This one is from 1953, and wears the post war matte finish. Later ones show the more expected Smith & Wesson bright blue.

    071211141434.gif

    Probably set you back less than a new 617. I paid less than $500.00 for this one about a year ago.
     
  11. birdshooter

    birdshooter Member

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    I too paid $500 for this Model 18 a year and a half ago. I put the Ahrend's grips on it. I love it! I would really love a 10 shot 617 someday.

    b8132843.jpg
     
  12. BYJO4

    BYJO4 Member

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    The S&W model 17 and 617 have always had an excellent reputation. The action and accuracy out of the box is as good as it gets without custom work. For many years I had the blued 17s but now have the 617 in 4" and 6". They also maintain their value very well.

    4Inch.jpg

    6Inch.jpg
     
  13. Shuler13

    Shuler13 Member

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    Thanks for the replies. I'm putting off the .22 for a while. Got a great deal on a Spartan III on gunbroker so my firearm fund has diminished once again. Funny how that happens.

    Before I emptied my wallet, I had settled on the 617 like many have suggested, but it still felt too heavy in my hand for end of the range trip fun. The only older models I could find were all on gubroker and I have a hard time committing to a used 22 without seeing it in person first. I found one Rossi, but felt it was overpriced.

    Perhaps this will become my excuse to go to every gunshow around.

    Thanks for the responses.
     
  14. General Geoff

    General Geoff Member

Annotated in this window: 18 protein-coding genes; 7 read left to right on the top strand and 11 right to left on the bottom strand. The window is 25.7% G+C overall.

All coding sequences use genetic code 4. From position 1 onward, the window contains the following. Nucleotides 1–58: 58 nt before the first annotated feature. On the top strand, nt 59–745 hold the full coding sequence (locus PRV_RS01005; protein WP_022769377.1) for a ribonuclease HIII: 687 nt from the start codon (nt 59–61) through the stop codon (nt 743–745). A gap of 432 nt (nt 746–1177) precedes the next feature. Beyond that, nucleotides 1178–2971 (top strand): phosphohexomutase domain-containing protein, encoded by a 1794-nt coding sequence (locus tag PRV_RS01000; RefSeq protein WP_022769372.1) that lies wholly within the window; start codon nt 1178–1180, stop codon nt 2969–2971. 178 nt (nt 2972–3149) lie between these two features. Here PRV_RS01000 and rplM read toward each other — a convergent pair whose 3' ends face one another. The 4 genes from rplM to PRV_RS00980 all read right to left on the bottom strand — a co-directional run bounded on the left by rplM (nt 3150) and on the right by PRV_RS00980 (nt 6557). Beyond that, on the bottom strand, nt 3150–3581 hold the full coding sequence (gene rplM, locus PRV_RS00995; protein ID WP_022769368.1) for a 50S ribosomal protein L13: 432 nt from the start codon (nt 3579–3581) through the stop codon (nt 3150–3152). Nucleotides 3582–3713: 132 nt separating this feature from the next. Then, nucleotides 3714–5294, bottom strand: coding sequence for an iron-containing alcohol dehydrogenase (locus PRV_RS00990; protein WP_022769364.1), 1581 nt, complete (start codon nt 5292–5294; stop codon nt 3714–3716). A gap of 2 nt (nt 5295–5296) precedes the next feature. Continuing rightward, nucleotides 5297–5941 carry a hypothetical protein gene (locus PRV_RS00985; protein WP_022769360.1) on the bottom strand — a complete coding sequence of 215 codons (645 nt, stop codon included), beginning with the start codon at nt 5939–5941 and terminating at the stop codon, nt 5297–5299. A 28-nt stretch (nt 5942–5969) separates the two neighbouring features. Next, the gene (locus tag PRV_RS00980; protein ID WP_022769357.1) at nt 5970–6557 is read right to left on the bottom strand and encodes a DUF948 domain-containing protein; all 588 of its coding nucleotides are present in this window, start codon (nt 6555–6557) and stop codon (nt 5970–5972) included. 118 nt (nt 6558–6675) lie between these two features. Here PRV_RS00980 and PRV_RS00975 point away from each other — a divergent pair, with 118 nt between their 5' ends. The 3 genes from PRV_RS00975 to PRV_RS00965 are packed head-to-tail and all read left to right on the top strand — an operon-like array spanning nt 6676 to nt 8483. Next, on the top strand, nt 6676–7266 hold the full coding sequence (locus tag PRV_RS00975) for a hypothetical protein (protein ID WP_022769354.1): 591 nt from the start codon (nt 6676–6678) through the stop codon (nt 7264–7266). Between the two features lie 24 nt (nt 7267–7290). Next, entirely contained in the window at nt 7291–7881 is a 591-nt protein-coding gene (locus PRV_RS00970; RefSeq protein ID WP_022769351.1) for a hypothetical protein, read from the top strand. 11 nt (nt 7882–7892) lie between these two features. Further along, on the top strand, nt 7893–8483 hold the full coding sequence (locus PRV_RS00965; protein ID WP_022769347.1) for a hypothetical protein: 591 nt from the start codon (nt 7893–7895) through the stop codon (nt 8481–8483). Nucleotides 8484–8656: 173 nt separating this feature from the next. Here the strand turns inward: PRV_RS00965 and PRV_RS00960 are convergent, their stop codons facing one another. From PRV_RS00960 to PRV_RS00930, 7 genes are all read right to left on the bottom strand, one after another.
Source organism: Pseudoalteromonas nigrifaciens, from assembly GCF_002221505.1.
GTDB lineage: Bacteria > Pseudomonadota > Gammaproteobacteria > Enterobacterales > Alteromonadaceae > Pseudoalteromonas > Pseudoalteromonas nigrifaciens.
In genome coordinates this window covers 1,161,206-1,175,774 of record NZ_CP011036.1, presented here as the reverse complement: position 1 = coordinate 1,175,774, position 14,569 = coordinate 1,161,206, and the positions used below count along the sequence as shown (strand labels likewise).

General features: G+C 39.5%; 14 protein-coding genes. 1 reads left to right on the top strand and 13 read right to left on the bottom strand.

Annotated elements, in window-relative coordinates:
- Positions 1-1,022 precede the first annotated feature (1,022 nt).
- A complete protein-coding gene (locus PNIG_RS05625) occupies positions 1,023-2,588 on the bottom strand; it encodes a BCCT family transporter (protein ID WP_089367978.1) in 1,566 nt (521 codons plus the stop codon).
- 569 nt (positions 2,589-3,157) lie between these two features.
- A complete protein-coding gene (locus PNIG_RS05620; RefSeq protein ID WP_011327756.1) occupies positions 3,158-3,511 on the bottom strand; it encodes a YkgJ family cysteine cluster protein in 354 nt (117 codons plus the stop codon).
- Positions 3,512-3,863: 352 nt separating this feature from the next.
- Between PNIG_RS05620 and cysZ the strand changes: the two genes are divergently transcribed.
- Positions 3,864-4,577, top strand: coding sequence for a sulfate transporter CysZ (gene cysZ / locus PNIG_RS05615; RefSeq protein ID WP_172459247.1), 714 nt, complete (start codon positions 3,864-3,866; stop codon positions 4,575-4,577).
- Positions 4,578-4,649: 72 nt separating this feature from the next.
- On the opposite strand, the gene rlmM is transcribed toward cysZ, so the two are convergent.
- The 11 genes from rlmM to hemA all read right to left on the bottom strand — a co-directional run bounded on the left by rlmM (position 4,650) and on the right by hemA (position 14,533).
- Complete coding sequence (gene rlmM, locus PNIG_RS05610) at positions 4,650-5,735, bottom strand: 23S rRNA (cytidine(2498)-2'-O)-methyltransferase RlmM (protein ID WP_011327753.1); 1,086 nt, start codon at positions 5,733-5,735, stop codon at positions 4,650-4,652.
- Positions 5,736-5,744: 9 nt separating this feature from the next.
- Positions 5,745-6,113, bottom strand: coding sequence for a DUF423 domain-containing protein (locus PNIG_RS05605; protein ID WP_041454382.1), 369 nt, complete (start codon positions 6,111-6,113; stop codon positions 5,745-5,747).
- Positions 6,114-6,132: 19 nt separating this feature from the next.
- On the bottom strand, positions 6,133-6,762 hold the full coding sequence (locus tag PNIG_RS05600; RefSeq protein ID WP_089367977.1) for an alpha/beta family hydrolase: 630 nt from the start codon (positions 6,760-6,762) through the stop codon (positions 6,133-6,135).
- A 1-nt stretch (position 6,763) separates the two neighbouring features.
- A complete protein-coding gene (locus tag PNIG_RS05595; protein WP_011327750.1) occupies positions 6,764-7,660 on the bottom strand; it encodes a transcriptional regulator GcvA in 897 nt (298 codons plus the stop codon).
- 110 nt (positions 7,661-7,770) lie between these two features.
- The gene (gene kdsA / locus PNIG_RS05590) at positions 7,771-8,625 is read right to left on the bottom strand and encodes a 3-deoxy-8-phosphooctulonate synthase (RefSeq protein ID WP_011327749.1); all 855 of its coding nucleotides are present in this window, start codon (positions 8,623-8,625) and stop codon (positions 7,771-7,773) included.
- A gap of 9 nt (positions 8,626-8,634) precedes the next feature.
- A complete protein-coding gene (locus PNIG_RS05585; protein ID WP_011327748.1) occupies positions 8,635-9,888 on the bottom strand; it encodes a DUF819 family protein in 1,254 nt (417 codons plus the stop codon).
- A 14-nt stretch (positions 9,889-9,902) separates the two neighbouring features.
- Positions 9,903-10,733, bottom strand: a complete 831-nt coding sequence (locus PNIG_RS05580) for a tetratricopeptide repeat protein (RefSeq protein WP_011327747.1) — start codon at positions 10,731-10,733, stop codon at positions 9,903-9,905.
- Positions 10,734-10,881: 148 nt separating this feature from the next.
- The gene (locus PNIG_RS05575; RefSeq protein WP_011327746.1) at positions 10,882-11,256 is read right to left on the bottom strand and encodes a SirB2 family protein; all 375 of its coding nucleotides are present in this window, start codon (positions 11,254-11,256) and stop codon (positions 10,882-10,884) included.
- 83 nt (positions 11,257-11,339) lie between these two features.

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    The 63 is a J-frame and thus will be lighter than the 617. Just something to think about.
     
  15. Shuler13

    Shuler13 Member

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    Yeah. Handled a 63. Didn't feel right.
     
  16. Stainz

    Stainz Member

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    The OEM grips on my two recent 63s and older 651 weren't to my liking, so I tried the S&W Accessories $43 '60 Pro' grips. Great improvement. Here are the 3" & 5" 63s sporting those grips - and my 4" 617 sporting cocobolo Ahrends retro target grips:

    IMG_4604.jpg

    Without a doubt, the new 4" 617 was my best purchase for a range .22. It was first, too - and left me with a deep regret; "Why did I wait so long??". Yes, it was expensive - as much or more than a K-frame .38 of the time - at least as difficult to make, so the price then was fair. I had just turned sixty - and had owned everything from .32-.454 in a revolver. The .22 revolver added the 'frugal & fun' factors. Two years later, my new 3" 63 would cost me more! Night and day difference - the 4" 617 is a dedicated range gun - the 3" 63 is a great plinker/toter. The 3" 63 has stolen the show since it arrived here - it is that much fun. The '60 Pro' grips really helped. The 5" 63 is an anomaly - I bought it from a friend's estate. The trigger of a J-frame will never be as good as that of a K-frame, and the 5" 63, despite spring changes, proves that. Oddly, the stock 3" 63 had a lighter DA pull (I use DA ~80% of the time.). The longer sight radius does help it's accuracy a tad over the 3". It is my least favorite rimfire revolver, however - but it has a home.

    Stainz